My intention with this blog is to give myself and others an outlet to share about travelling, or anything for that matter. Life is a journey in itself so it’s only fitting to have a travel blog that is open to any and all experiences of life! So go ahead, leave something below that you’ve be wanting to say. Have a fun story? Share it. Have a comment about my writing? Fire away! I have much to share on here but I thought I’d start things out with something I found in my journal from a few years ago. The setting was in Nassau, The Bahamas. I was at a resort with my mum and sister for a week in August. Beach life and beverages. Not everyone’s cup of tea but my family deserved this and I couldn’t be happier having the opportunity to experience it with them. I was able to have a bit of time to myself which was great because my inspiration to write is much stronger while on the road. I wonder why? That’s for a different post. Here is what was on my mind in the summer of 2014 in Nassau.
The sun rose to its perch of mid-day slowly counting the seconds towards it’s descent. The trees brushed with a coastal sway that is not matched by beauty, but by its refreshing dose of reality. The Wanderer, he presses on with the sun watching over him, giving him unlimited hope, yet grounded by the songs of the trees. His orientation is hopeless, yet more direct than the straightest of lines. The inclined Earth beneath his feet motivates his trek without the most feint irk to his confidence; for the Wanderer is always on even ground. To be lost is to know where you’re going without knowledge of where you are. Being lost can be comforting because it gives you an excuse to do nothing about it. It is the meandering path that leads you in a direction riddled with markers; even if those marks are for another. The Wanderer continues his vision towards a salvation personalized for himself upon the cascading cliffs above a sea of randomness and uncertainty. It is as if the wanderer is seeking answers from physically removing himself from a de-elevated place that feels so foreign. He places each foot beneath him with a tragic melancholy that each step is to be over as soon as they begin; that each piece of Earth will no longer connect with him again.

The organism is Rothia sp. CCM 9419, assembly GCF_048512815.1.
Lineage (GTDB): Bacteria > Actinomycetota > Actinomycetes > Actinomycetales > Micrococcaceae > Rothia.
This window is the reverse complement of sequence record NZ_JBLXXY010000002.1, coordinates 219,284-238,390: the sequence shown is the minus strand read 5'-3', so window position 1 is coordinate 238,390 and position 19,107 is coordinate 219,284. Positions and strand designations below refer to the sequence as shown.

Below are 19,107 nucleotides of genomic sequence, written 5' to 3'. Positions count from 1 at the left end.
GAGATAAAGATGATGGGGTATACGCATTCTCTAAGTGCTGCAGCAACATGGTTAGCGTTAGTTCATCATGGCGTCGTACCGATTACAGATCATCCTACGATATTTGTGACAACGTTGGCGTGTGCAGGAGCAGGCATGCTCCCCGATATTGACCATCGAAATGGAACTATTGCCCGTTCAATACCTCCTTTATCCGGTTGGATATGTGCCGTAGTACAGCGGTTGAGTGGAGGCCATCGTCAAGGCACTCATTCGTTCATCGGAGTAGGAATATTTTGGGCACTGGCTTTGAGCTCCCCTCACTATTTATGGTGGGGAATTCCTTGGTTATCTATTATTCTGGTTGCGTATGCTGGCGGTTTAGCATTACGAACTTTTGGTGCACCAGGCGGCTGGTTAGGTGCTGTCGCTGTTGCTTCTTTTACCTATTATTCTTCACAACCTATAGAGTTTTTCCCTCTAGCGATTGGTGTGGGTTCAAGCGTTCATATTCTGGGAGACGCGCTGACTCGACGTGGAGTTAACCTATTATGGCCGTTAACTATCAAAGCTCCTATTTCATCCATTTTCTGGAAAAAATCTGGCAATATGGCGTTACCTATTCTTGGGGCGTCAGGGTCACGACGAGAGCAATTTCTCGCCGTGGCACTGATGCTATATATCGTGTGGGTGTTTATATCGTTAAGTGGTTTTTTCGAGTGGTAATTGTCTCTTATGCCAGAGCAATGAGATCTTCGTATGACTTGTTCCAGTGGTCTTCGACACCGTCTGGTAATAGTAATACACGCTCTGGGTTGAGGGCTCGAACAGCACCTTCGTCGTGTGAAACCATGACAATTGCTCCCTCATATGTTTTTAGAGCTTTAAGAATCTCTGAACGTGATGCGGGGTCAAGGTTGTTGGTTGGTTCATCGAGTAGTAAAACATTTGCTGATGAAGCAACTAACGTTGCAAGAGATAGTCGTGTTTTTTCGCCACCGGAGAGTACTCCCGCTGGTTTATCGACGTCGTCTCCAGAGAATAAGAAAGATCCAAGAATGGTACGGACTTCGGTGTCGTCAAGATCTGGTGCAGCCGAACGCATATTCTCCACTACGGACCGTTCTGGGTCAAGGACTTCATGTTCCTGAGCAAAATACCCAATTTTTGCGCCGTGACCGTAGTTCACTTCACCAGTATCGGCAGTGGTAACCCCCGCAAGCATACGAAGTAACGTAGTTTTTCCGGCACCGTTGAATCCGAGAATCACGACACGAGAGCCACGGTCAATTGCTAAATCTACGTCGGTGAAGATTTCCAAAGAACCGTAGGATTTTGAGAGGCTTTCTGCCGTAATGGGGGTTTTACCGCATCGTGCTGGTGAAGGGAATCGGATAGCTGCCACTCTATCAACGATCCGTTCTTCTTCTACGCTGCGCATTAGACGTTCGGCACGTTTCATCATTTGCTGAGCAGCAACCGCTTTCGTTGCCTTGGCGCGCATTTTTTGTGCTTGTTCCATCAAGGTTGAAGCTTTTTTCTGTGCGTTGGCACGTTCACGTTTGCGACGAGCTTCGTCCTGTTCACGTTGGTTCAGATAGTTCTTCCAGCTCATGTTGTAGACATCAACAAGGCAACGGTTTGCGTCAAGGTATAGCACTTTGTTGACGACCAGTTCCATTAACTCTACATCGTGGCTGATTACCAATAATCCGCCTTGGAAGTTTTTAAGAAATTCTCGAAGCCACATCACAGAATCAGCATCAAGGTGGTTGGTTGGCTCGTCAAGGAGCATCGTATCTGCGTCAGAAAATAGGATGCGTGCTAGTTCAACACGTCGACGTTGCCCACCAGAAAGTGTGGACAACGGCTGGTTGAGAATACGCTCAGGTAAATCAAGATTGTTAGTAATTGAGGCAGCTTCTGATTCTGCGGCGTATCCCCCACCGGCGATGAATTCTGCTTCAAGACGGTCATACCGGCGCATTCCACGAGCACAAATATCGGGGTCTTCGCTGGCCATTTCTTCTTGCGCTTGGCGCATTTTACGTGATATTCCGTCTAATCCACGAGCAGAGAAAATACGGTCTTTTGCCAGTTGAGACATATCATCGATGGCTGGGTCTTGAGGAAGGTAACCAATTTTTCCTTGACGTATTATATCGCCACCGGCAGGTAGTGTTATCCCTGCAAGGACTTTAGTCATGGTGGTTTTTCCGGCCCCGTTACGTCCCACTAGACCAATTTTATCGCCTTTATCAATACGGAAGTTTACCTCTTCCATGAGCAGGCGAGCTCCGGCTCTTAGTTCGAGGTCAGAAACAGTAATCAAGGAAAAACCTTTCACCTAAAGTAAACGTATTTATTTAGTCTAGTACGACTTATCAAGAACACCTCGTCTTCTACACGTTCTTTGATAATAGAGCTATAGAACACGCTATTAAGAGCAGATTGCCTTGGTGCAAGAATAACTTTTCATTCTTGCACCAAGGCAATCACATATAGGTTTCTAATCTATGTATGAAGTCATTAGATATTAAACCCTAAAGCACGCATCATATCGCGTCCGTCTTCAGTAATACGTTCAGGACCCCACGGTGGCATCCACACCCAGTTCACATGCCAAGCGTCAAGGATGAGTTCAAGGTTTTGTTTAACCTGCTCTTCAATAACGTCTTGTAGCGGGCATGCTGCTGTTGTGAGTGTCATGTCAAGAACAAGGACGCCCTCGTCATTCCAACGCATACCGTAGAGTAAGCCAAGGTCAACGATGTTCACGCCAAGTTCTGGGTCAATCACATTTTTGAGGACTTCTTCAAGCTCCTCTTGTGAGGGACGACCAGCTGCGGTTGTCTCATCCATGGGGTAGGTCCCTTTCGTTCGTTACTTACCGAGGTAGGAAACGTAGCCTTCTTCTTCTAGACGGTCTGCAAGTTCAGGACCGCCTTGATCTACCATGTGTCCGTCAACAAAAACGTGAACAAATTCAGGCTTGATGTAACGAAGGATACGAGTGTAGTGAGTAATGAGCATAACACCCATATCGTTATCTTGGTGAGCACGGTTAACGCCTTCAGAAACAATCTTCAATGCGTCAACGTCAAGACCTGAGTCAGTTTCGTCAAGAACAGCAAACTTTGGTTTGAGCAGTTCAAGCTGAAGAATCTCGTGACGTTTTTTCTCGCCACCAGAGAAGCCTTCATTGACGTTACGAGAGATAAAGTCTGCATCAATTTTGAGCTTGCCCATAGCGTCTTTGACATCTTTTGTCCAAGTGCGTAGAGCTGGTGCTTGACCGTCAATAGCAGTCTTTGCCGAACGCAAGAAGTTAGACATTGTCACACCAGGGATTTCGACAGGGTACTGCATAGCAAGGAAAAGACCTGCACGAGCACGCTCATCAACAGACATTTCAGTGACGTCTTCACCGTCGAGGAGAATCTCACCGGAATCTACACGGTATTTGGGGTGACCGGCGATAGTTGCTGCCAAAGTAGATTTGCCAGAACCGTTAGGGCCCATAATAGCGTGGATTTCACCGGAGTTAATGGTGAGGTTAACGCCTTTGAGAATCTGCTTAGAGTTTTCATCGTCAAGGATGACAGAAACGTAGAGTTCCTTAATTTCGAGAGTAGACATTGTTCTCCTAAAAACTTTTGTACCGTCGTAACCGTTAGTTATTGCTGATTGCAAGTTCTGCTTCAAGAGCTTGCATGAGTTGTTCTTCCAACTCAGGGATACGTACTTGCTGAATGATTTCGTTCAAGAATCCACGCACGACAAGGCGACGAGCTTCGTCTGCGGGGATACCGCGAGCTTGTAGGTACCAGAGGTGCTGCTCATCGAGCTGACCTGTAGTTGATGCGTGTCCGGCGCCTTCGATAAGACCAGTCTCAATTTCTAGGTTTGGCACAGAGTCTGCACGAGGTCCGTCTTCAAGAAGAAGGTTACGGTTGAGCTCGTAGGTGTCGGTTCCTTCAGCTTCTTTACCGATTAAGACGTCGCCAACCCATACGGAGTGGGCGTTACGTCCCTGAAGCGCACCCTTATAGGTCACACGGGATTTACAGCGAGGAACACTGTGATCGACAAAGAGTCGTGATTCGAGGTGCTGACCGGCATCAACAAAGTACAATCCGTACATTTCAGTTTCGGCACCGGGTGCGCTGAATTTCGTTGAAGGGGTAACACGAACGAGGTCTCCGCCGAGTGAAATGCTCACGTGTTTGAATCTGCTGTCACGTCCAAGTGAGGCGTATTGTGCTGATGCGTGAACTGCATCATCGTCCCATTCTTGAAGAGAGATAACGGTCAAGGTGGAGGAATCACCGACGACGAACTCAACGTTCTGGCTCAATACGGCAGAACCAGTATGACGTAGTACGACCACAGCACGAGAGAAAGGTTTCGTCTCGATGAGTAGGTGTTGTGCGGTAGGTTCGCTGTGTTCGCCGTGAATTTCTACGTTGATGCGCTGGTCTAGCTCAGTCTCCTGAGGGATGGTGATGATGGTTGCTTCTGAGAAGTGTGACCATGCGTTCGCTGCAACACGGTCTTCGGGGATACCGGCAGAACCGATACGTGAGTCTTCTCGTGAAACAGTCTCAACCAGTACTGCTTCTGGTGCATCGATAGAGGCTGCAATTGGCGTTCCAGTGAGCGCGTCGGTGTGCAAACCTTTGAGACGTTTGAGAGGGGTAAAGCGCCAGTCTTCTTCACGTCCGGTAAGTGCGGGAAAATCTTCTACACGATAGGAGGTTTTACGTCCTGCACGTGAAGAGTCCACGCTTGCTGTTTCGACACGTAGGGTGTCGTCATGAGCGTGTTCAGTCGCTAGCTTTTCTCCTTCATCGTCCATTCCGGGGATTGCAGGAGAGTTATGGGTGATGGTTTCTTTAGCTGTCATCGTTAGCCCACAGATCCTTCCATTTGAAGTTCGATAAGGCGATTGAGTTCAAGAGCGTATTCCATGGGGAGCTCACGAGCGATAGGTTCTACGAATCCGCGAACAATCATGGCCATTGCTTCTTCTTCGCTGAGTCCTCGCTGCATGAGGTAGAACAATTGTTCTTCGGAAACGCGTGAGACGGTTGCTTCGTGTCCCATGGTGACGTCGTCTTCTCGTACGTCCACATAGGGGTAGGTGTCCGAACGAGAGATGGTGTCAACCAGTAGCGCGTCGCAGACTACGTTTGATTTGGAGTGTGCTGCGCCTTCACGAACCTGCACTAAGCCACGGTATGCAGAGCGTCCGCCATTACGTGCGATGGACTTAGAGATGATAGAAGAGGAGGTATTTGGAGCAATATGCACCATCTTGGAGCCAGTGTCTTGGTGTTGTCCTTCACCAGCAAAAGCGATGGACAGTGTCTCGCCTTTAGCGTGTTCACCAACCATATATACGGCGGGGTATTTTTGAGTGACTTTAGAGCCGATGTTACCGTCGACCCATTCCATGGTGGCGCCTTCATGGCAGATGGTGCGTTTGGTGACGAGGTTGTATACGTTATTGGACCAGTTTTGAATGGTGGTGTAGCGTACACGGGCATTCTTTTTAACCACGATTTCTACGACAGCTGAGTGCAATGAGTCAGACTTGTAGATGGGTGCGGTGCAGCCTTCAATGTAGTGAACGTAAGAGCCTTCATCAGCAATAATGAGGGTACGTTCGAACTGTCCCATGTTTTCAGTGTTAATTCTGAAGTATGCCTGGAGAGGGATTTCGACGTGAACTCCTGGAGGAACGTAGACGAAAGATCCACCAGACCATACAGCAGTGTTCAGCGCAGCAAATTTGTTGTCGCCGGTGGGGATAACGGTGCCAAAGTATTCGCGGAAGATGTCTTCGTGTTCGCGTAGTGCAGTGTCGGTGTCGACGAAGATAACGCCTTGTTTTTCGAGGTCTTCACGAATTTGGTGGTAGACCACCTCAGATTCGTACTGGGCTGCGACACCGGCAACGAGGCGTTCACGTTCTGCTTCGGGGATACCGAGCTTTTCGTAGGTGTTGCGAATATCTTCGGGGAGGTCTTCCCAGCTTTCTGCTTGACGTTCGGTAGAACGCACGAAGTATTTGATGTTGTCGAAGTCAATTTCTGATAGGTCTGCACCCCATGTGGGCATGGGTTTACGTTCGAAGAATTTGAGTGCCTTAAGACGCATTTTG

A wanderer of the world, such a simple man
He wants for nothing and lives for everything.
A Mundane task, there is no such thing,
The wanderer sees experience in all.
He explores more than the land and the sea,
The wanderer hopes to discover answers in who he will be.
The wanderer is such an aloof concept in my mind. I can’t help but see it in myself, but what’s troubling is that I’m not convinced there’s a difference between the nomadic wanderers, and just being a human on Earth. Some of us seem to think we know what we’re doing. As if we have figured it all out and know exactly what we want and how to get there. To wander is to be in search of that, is it not? Or perhaps all of us are wandering around our home, the Earth, and will forever be in the loop of seeking what it is we are looking for. See for me, I’m not convinced any of us do know the big goal in life. To be honest I’m not sure there is one. But what I do know is that there are some folks that resist the repetitive and wander the Earth for the sake of knowing it as a whole. I’m sure there are many reasons as to why people travel, why they lust for the numinous. Frankly I don’t think it matters. I think the very idea of rebelling against the mundane, even in small ways, is what is important. It’s through our discomfort with what is that we stretch for what could be. We as humans take any individual problem, or even just a state of being, and collectively say “well, can we do it differently?”, “can we do it better?”. Now, the wanderer may do that geographically, but it’s mother-form, the uneasiness with finality, that is something that is more inherent to being conscious beings rather than to those who frequent the airport. But hey, that’s just a thought. Thanks for reading!
Peace, Love and Happiness my friends
Photo: I see Montana! Waterton Lakes National Park, Alberta, Canada